Special Issue "Silicon Photonics Components and Applications"
A special issue of Applied Sciences (ISSN 2076-3417).
Deadline for manuscript submissions: 31 March 2017
Dr. Paolo Minzioni
Integrated Photonics Lab, Department of Electrical, Computer, and Biomedical Engineering, Università di Pavia, Via Ferrata, 5 A, I-27100 Pavia, Italy
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Interests: nonlinear optics; silicon photonics; integrated devices; optical resonators; fiber transmission systems; optical phase conjugation; spectral inversion; optical trapping; biophotonics; microfuidics; acustofluidics; optofluidics
It is my pleasure to invite you to contribute to the Special Issue of Applied Sciences that will be dedicated to Silicon Photonics. New research results submissions (both as short letters or full-length papers, and dealing with both experimental and theoretical analyses) are welcome, and critical reviews of results already reported in the literature are specially solicited.
Silicon Photonics emerged in the last decade as the almost “natural evolution” of the miniaturized optical components. At the state of the art, even if Silicon has not cancelled the use of discrete optical components and if it cannot compete with other materials for specific applications, it is nevertheless impossible to ignore the relevance of the Silicon Photonics field in the current photonics research. The first field where Silicon-Photonics established as a key technology is that related to short-distance optical communication system, but nowadays the developed technologies allow considering the use of Silicon-Photonics also for completely different applications, ranging from gas and liquid sensing to biological analyses.
The aim of this Special Issue is to put together a collection of papers covering different applications (so as to offer a broad panorama of the possible Silicon Photonics purposes) and highlighting the most recent scientific discoveries and trends in this continuously and rapidly evolving field.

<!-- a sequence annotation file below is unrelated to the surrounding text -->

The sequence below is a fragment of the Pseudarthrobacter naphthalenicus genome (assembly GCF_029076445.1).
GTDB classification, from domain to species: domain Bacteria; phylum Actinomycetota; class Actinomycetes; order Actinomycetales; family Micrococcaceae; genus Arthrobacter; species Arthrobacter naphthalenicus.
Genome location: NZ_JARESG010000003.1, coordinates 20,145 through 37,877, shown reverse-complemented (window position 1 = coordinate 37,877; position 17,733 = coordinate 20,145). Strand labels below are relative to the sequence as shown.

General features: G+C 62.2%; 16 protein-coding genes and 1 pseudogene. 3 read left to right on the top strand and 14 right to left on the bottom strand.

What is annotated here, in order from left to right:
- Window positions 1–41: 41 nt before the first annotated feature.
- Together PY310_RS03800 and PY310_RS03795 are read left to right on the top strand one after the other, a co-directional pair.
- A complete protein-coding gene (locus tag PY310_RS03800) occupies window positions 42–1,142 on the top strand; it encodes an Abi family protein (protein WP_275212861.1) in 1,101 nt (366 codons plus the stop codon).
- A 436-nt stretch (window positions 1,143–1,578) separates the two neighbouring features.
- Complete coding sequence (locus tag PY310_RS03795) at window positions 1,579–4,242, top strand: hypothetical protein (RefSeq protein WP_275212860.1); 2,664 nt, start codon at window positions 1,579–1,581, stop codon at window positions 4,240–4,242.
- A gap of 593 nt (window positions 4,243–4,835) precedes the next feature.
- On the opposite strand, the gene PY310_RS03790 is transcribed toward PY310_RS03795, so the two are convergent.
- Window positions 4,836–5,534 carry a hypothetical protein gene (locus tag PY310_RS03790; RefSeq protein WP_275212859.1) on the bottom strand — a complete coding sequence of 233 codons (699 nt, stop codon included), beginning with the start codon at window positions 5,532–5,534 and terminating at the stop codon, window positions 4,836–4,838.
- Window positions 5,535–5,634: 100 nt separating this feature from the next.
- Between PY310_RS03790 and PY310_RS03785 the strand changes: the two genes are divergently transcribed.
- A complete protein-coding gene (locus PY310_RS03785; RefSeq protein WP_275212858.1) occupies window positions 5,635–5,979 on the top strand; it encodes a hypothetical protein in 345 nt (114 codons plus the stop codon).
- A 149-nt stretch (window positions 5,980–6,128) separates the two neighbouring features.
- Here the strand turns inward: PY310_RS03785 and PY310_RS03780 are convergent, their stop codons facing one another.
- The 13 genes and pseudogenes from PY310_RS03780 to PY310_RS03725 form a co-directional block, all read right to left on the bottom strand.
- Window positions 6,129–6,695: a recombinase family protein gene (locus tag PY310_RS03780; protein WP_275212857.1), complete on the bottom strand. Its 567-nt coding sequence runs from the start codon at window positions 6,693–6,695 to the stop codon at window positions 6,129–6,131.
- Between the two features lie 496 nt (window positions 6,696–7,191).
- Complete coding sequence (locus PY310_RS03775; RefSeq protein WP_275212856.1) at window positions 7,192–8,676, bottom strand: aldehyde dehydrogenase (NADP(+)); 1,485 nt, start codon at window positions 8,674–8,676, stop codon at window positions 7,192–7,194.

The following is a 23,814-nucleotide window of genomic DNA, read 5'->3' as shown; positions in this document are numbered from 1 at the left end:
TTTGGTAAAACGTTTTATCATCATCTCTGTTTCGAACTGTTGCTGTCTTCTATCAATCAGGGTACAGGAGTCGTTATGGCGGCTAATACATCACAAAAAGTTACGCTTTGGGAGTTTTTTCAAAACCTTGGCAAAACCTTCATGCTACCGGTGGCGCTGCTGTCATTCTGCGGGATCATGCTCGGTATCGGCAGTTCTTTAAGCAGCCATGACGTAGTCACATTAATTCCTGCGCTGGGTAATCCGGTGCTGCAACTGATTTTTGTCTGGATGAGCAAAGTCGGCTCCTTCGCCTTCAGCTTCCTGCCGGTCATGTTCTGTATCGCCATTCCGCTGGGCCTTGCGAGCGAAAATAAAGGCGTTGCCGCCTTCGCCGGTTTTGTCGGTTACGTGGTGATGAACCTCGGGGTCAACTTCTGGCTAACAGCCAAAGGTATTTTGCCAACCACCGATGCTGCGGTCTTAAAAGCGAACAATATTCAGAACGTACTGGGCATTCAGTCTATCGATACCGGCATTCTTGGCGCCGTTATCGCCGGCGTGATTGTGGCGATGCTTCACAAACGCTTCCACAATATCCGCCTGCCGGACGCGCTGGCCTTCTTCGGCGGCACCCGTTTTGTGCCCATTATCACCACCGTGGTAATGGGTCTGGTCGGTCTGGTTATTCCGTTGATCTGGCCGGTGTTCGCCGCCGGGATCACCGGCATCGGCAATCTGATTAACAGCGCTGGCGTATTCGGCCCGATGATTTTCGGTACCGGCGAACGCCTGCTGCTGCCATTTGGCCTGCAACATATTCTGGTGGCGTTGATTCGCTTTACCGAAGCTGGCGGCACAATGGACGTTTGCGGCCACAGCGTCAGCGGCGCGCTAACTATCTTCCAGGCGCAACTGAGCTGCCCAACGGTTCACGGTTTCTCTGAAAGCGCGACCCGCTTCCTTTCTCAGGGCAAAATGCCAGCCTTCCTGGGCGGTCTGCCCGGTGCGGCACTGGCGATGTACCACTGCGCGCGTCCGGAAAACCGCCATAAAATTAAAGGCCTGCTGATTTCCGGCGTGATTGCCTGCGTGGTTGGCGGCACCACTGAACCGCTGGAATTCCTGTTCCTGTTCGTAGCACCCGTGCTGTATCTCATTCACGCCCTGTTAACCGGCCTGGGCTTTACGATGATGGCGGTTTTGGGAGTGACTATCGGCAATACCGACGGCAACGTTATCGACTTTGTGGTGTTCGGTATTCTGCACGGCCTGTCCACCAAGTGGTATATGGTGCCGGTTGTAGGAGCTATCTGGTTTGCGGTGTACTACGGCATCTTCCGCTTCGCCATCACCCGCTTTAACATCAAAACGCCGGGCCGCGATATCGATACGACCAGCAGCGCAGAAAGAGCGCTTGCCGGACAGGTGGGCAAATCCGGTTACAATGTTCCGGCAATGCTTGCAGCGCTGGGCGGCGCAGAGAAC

Dr. Paolo Minzioni
Manuscripts should be submitted online at www.mdpi.com by registering and logging in to this website. Once you are registered, click here to go to the submission form. Manuscripts can be submitted until the deadline. Papers will be published continuously (as soon as accepted) and will be listed together on the special issue website. Research articles, review articles as well as communications are invited. For planned papers, a title and short abstract (about 100 words) can be sent to the Editorial Office for announcement on this website.
Submitted manuscripts should not have been published previously, nor be under consideration for publication elsewhere (except conference proceedings papers). All manuscripts are refereed through a peer-review process. A guide for authors and other relevant information for submission of manuscripts is available on the Instructions for Authors page. Applied Sciences is an international peer-reviewed Open Access monthly journal published by MDPI.
- silicon photonics
- integrated devices
- optical waveguides
- nonlinear effects
- optical filters
- optical coupling
- optical packaging
- hybrid integration
- silicon based transceivers
- silicon micro-opto-fluidics
- silicon-based biophotonics
- silicon-photonics metamaterials
The below list represents only planned manuscripts. Some of these manuscripts have not been received by the Editorial Office yet. Papers submitted to MDPI journals are subject to peer-review.
Type of Paper: Review
Title: Silicon Photonics Optical Signal Processing Devices for Future Optical Networks
Authors: Cosimo Lacava, Mohamed Ettabib and Periklis Petropoulos
Affiliation: Optoelectronics Research Centre, University of Southampton, SO17 1BJ, Southampton, UK
Abstract: In this paper we present a comprehensive review on silicon-based nonlinear devices, for all optical nonlinear processing of complex telecommunication signals. We discuss the latest developments achieved by our research group on optical signal processing by using silicon-germanium and amorphous silicon based waveguides. We show four wave mixing wavelength conversion, signal phase regeneration and optical conjugation functionalities applied on complex signals such as 16-QAM, 32-QAM and 64 QAM that dramatically enhance the telecom signal spectral efficiency, paving the way to the next generation terabit all optical networks.